Japan’s pacifism is in jeopardy as challenges from China and North Korea loom.
Toshiyuki Mimaki recalls crying as he looked up at a blackened sunset after the nuclear bomb was dropped on Hiroshima.
He was only three years old at the time, but he recalls disoriented and burned survivors escaping past his rural home. He recalls driving into town with his family in pursuit of his father amid an apocalyptic landscape.
Over the years, he has told these disjointed but vivid memories to schoolchildren, journalists, and anyone else interested in documenting the anguish of hibakusha, or atomic bomb survivors. They are now a small and diminishing group.
“Only a few people like us survived the war and the atomic bombing.” “We are dying,” Mr Mimaki says as he sits in Hiroshima’s Peace Memorial Park on Friday, where world leaders attending the G7 conference placed wreaths.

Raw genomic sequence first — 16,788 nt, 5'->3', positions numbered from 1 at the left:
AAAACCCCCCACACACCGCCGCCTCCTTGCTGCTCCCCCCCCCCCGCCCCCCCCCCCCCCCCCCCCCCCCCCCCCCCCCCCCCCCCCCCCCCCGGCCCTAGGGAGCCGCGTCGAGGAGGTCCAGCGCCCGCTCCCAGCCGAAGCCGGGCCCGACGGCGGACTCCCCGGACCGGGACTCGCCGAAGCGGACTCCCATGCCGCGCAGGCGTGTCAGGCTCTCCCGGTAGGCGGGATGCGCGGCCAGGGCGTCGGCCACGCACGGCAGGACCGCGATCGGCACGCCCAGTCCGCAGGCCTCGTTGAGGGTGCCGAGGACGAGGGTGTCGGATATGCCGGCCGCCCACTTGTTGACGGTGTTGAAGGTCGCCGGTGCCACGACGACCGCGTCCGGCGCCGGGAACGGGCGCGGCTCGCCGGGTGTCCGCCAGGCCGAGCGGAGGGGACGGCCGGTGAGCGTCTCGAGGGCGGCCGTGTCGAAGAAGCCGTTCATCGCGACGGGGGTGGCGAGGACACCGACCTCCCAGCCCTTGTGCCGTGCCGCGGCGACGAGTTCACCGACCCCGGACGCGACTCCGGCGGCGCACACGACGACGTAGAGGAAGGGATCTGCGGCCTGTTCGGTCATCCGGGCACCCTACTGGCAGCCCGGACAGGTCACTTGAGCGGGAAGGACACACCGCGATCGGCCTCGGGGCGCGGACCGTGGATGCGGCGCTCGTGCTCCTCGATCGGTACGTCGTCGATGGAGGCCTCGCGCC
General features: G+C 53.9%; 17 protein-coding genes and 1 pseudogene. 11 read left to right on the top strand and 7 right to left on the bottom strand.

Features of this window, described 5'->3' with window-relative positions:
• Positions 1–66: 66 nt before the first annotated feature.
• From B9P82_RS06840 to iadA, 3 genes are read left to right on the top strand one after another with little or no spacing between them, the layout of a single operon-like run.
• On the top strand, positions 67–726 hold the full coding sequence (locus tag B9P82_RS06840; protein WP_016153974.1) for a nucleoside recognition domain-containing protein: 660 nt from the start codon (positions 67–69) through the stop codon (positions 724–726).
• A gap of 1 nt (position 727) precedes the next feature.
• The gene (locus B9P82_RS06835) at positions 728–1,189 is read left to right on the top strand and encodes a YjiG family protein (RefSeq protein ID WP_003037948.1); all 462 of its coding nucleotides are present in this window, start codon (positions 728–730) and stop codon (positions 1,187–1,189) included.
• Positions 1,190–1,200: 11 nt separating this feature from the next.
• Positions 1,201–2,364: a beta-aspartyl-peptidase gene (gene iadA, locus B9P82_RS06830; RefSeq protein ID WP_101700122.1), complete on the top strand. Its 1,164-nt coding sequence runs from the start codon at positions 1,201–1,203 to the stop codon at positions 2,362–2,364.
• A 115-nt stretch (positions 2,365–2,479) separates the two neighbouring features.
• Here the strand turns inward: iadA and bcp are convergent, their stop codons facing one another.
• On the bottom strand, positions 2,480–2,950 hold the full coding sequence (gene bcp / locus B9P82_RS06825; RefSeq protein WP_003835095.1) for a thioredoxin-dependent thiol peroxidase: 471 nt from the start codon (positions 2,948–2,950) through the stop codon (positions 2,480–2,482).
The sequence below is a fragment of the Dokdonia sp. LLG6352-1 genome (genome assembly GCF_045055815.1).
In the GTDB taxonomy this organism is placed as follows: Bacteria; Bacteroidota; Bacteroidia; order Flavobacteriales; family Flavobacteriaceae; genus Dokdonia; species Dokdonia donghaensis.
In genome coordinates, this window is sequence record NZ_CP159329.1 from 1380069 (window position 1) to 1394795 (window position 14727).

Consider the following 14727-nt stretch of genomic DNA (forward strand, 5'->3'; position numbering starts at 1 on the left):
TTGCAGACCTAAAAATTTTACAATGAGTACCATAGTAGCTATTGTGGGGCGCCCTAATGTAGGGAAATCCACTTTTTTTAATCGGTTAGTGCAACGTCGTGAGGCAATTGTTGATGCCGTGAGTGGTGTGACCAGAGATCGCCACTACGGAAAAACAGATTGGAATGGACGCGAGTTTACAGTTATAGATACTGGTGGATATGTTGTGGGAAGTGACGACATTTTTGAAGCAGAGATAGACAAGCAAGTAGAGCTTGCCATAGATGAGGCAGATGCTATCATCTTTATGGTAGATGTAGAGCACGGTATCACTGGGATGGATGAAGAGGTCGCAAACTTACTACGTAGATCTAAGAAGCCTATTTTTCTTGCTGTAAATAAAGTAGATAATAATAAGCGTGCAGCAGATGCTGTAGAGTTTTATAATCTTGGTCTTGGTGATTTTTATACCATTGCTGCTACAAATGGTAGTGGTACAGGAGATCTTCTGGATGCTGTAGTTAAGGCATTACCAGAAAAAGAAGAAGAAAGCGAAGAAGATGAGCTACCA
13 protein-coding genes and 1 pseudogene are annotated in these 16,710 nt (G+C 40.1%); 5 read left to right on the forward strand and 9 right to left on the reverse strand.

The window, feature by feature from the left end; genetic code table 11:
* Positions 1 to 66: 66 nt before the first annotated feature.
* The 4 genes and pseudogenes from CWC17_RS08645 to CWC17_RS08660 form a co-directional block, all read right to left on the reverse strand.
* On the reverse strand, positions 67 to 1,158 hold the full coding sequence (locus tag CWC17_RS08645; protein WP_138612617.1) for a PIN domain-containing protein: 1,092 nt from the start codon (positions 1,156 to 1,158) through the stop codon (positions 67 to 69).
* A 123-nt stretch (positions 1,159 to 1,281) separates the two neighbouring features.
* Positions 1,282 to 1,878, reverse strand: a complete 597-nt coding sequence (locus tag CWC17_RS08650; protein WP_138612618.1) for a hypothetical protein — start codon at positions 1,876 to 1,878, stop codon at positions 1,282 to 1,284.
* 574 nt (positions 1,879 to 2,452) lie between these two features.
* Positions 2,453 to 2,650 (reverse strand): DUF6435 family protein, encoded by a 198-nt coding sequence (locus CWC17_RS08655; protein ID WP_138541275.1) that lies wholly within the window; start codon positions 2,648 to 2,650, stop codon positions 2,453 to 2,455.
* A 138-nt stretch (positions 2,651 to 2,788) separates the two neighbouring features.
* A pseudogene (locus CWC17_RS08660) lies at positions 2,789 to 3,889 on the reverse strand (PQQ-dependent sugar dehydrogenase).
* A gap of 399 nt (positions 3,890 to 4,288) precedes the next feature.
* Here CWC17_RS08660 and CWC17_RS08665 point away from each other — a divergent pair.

“There will be no hibakusha sooner or later.” “How will Japan have changed by that time?”
It’s a widespread worry in Japan. Their surroundings have changed. Japan has aged, and its postwar miracle economy has fizzled in comparison to China’s market and might. A worried Japanese public now wants more security against new threats coming on their door.
The governing Liberal Democrat Party (LDP), which has long had its hands tied behind its back by anti-militarization voters, is suddenly finding the cords loosening. The government of Prime Minister Fumio Kishida is going on the largest military spending spree in decades, with the goal of expanding its armed forces.
With each stride toward militarization, Japan becomes increasingly divided over its pacifist values.
“The world is going through a period of turmoil right now,” Mr Mimaki said. “Recently, Prime Minister Kishida began discussing increasing the military budget. ‘Are you planning to start a war?’ I wondered.